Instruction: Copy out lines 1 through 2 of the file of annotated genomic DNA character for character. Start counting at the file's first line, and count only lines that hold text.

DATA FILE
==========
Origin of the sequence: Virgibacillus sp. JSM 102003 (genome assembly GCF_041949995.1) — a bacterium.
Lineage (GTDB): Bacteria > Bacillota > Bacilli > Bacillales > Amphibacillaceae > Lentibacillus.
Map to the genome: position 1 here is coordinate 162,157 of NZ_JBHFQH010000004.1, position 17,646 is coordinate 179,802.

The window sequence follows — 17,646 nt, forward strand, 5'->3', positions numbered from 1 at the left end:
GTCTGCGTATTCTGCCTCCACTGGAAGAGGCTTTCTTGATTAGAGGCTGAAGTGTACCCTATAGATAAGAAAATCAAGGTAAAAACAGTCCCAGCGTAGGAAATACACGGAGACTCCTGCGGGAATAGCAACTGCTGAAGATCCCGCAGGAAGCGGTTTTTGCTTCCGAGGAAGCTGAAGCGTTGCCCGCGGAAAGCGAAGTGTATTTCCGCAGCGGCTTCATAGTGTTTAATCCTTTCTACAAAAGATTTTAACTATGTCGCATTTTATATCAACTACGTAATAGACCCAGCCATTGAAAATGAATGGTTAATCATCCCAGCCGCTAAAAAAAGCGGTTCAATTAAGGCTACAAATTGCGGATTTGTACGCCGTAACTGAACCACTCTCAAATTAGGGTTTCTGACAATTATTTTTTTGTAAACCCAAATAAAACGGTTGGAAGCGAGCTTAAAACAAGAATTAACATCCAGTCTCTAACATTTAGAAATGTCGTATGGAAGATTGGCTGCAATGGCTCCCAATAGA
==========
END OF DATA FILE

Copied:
Origin of the sequence: Virgibacillus sp. JSM 102003 (genome assembly GCF_041949995.1) — a bacterium.
Lineage (GTDB): Bacteria > Bacillota > Bacilli > Bacillales > Amphibacillaceae > Lentibacillus.